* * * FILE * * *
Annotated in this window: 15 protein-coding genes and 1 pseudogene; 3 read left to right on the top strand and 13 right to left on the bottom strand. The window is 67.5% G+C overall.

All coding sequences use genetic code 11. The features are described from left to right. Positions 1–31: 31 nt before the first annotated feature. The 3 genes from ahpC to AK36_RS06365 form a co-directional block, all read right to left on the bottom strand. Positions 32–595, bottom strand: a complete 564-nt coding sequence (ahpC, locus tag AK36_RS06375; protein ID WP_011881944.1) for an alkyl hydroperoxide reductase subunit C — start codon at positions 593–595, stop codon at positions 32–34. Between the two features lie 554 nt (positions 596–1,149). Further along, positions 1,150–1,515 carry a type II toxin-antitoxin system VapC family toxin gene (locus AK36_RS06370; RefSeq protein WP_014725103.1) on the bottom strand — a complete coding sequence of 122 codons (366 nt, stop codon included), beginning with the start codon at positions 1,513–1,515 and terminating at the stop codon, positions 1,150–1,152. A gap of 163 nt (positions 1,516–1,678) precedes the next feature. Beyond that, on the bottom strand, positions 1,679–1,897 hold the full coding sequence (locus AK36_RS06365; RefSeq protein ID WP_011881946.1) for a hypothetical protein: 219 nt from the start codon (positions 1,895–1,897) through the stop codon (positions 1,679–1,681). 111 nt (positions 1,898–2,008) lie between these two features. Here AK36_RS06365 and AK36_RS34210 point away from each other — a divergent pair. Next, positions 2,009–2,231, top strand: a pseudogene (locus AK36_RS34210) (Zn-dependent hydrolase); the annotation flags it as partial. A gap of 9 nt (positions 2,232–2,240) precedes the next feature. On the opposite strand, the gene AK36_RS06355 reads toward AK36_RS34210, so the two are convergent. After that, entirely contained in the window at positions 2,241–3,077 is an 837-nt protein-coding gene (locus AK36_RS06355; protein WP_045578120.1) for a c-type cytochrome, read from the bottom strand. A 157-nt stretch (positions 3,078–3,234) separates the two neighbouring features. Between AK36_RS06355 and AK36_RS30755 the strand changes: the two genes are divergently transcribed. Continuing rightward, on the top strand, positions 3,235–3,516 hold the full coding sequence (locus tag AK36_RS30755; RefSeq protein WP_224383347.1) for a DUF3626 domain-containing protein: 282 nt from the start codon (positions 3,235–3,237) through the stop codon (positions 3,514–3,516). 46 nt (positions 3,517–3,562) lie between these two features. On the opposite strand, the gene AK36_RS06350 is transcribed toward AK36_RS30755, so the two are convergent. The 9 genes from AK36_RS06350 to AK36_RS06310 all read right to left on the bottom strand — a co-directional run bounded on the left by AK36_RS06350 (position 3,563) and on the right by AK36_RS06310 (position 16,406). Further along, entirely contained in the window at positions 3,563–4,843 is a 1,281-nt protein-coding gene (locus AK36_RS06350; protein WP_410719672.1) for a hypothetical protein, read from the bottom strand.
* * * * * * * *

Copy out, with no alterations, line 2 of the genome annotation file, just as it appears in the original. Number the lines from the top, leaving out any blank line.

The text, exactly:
All coding sequences use genetic code 11. The features are described from left to right. Positions 1–31: 31 nt before the first annotated feature. The 3 genes from ahpC to AK36_RS06365 form a co-directional block, all read right to left on the bottom strand. Positions 32–595, bottom strand: a complete 564-nt coding sequence (ahpC, locus tag AK36_RS06375; protein ID WP_011881944.1) for an alkyl hydroperoxide reductase subunit C — start codon at positions 593–595, stop codon at positions 32–34. Between the two features lie 554 nt (positions 596–1,149). Further along, positions 1,150–1,515 carry a type II toxin-antitoxin system VapC family toxin gene (locus AK36_RS06370; RefSeq protein WP_014725103.1) on the bottom strand — a complete coding sequence of 122 codons (366 nt, stop codon included), beginning with the start codon at positions 1,513–1,515 and terminating at the stop codon, positions 1,150–1,152. A gap of 163 nt (positions 1,516–1,678) precedes the next feature. Beyond that, on the bottom strand, positions 1,679–1,897 hold the full coding sequence (locus AK36_RS06365; RefSeq protein ID WP_011881946.1) for a hypothetical protein: 219 nt from the start codon (positions 1,895–1,897) through the stop codon (positions 1,679–1,681). 111 nt (positions 1,898–2,008) lie between these two features. Here AK36_RS06365 and AK36_RS34210 point away from each other — a divergent pair. Next, positions 2,009–2,231, top strand: a pseudogene (locus AK36_RS34210) (Zn-dependent hydrolase); the annotation flags it as partial. A gap of 9 nt (positions 2,232–2,240) precedes the next feature. On the opposite strand, the gene AK36_RS06355 reads toward AK36_RS34210, so the two are convergent. After that, entirely contained in the window at positions 2,241–3,077 is an 837-nt protein-coding gene (locus AK36_RS06355; protein WP_045578120.1) for a c-type cytochrome, read from the bottom strand. A 157-nt stretch (positions 3,078–3,234) separates the two neighbouring features. Between AK36_RS06355 and AK36_RS30755 the strand changes: the two genes are divergently transcribed. Continuing rightward, on the top strand, positions 3,235–3,516 hold the full coding sequence (locus tag AK36_RS30755; RefSeq protein WP_224383347.1) for a DUF3626 domain-containing protein: 282 nt from the start codon (positions 3,235–3,237) through the stop codon (positions 3,514–3,516). 46 nt (positions 3,517–3,562) lie between these two features. On the opposite strand, the gene AK36_RS06350 is transcribed toward AK36_RS30755, so the two are convergent. The 9 genes from AK36_RS06350 to AK36_RS06310 all read right to left on the bottom strand — a co-directional run bounded on the left by AK36_RS06350 (position 3,563) and on the right by AK36_RS06310 (position 16,406). Further along, entirely contained in the window at positions 3,563–4,843 is a 1,281-nt protein-coding gene (locus AK36_RS06350; protein WP_410719672.1) for a hypothetical protein, read from the bottom strand.